WANTED: STAGE MANAGER / ASSISTANT DIRECTOR
The St. James Players is seeking a Stage Manager/Assistant Director for our 2018 production of Shakespeare's Measure for Measure. This is volunteer position, and offers a great professional development opportunity for someone interested in learning from an experience director and contributing to a dynamic community theater group that makes Shakespeare free and accessible to the public.
A job description appears below, and interested candidates should contact Joan Griffin: firstname.lastname@example.org
THE STAGE MANAGER'S ROLE
The Stage Manager (SM) is key to creating an efficient and positive a production. Your ability to successfully lead and work with the company, although at times possibly stressful, will be of utmost importance. Your overall purpose is to work directly with the director, cast and production people to move a show from inception to closing. Aside from the obvious technical aspects of the positions, in many cases you will be involved in that call on human relations skills and diplomacy.
GET TO KNOW PRODUCTION TEAM
Read the script several times
o Make notes of set changes, lighting needs, special effects, sound needs, and any special rigging. Also, make notes of costume and make-up changes, especially those that happen back stage. o Start to make notes on how to best move set pieces, as this will have an impact on number of running crew required.
Meet with the director about: o Style and feeling of the show overall; o Movement of the show from scene to scene; o Plans for light & sound functioning; o How the set and playing areas will work; o Expectations of the director during and between rehearsals.
Get to know the rest of the production staff and the Board so as to develop a good working relationship with all participants.
Review the rehearsal schedule with the director, and make sure that cast members have a copy at the earliest opportunity, as well as posting dates online.
Arrange a meeting with the entire production staff to create a production schedule, in which each person’s tasks and deadlines are listed. Make sure that copies of the finished schedule are widely distributed.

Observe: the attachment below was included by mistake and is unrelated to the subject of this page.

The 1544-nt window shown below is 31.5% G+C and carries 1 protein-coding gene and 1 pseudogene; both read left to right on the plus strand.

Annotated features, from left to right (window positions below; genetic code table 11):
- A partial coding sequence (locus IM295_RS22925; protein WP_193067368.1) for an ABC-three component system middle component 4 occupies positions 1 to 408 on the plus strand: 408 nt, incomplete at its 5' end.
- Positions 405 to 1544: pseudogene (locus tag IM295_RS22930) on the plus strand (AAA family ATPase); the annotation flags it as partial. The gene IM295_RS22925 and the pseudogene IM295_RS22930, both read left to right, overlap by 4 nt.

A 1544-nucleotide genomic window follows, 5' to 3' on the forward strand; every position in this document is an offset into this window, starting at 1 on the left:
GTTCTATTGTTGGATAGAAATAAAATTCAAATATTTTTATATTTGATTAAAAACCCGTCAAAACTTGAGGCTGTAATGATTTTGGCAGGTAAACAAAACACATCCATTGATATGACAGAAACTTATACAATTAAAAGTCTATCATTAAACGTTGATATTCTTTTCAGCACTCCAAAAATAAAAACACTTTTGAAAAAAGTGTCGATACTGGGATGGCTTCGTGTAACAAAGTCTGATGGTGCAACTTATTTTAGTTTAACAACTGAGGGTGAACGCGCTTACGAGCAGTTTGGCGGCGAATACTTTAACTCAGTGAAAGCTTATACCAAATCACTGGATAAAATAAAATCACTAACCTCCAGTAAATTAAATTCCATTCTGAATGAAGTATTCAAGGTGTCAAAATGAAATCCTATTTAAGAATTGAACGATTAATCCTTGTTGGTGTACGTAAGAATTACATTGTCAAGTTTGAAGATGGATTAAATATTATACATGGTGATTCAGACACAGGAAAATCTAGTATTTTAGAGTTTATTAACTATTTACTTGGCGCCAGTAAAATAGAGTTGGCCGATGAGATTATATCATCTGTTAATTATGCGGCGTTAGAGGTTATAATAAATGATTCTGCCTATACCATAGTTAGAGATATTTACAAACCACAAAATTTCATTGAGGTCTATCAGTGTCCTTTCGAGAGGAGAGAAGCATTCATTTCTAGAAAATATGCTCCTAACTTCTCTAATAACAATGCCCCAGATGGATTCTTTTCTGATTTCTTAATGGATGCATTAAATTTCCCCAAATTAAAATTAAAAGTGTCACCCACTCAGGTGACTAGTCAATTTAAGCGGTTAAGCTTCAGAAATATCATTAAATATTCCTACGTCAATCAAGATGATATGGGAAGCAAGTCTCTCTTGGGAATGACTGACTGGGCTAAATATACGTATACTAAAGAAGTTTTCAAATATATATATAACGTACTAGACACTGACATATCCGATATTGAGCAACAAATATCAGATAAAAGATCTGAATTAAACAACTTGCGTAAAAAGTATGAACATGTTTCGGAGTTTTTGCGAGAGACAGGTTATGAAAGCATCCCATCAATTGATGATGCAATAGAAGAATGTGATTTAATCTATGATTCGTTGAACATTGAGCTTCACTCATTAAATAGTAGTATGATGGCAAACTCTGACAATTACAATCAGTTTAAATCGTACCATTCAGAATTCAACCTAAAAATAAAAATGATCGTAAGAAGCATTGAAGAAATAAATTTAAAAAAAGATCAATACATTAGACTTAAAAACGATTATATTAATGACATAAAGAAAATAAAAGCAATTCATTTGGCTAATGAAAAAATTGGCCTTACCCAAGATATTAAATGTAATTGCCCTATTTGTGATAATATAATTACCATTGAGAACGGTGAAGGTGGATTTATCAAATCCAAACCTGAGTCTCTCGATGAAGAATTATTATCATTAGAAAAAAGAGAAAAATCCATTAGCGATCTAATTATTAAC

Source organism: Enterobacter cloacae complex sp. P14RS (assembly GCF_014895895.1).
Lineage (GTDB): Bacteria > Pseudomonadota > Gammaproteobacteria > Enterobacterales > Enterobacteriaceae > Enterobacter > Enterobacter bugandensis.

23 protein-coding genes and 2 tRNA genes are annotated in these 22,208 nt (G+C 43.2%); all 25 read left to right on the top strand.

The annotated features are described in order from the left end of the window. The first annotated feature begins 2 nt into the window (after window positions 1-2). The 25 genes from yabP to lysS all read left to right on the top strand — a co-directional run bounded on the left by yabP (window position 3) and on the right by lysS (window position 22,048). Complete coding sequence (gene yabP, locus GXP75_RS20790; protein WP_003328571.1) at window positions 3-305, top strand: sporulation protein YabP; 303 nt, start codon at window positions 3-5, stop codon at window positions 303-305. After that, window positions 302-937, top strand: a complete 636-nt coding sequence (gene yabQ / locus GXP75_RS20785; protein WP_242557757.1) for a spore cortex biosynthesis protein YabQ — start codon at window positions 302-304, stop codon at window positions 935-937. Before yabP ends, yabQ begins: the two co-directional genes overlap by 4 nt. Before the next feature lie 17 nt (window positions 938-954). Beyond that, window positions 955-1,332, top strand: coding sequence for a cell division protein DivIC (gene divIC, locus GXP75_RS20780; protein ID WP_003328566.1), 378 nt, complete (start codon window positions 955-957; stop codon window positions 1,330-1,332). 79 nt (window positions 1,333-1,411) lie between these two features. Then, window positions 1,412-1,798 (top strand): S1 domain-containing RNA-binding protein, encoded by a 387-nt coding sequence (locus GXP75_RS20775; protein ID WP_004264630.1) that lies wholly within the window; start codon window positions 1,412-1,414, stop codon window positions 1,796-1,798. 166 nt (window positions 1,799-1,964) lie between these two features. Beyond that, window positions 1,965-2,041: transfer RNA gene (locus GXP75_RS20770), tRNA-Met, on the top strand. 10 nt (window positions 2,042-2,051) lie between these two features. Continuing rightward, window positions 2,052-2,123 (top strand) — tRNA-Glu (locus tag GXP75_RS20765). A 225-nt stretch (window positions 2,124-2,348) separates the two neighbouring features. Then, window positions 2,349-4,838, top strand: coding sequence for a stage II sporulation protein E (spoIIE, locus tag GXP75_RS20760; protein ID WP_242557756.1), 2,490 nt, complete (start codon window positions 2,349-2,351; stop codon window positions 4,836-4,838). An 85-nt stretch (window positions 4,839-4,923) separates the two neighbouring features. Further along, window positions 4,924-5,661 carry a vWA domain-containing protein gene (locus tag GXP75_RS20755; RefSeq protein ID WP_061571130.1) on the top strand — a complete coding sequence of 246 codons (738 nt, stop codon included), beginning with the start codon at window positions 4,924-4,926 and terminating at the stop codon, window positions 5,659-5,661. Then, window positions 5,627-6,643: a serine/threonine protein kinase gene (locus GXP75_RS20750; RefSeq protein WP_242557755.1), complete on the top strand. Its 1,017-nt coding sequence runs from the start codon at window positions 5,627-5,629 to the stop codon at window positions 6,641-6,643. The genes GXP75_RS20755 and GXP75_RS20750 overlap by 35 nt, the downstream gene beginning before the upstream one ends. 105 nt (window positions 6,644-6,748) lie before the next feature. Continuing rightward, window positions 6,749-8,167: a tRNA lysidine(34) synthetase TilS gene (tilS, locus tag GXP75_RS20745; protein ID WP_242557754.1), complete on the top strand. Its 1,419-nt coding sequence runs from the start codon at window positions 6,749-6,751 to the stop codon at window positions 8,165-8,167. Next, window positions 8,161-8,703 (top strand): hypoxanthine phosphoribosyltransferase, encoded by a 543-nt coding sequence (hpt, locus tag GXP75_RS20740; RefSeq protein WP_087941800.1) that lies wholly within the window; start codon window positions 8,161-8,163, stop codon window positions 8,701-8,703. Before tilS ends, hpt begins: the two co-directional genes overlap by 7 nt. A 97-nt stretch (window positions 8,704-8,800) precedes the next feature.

The schedule includes all rehearsals, tech week, opening night, performances and final strike, as well as key events such as completion of costumes, sets, lighting setup, etc.
Depending on the production, there will be two to four full run-throughs Two include fine tuning with make-up and hair and costumes; at least one with lights, sound and special effects and full crew for cue to cue, with the SM in the booth.You will then record your cues in your SM Script.
Arrange one tech rehearsal (usually on a Saturday morning) for checking light and sound cues and levels.
Arrange a time with and the Director and the Light and Sound Designers.
Establish which nights to have an early call for a costume parade with the director, the actors, and the Costume Designer. Ask Costume Designer which night would be appropriate.
An early call might also be necessary for make-up and hair.
You may, depending on the complexity of the production, have to call a few rehearsals of just your crew to rehearse changing scenes or props. These changes have to be orchestrated so that they will be smooth, swift, and economical.
If there are any problems with lights, sound, props, make-up/hair or costumes, refer it to the Technical Director
Prepare your script for the run of the play. This will be separate from the rehearsal script.
Photocopy each page.of the script, and paste onto one side (only) of an 8.5 x 11” piece of card stock, and punch for inserting into a 3-ring binder.
Arrange pages in a 3-ring binder so that the script is on the right side, and the blank side on the left, when the book is opened. The blank page will have all cues written on it, and any additional notes, as needed. You may also want to color code them.
Encourage respect. Set a good example for everyone by being supportive to all.
Arrive at least 1⁄4 hour before call time. The SM is always first to arrive for each rehearsal and last to leave..
Arrange set furniture for the scene as needed.
Help props people arrange props on and off stage.
Call actors who are late.
Record all blocking in pencil - you may need to erase later.
Time each rehearsal. It’s good to break every 60 minutes or so.
Maintain, update and distribute changes to the script.
Find out what’s planned for the next rehearsal, so you know which scene to set up. before leaving.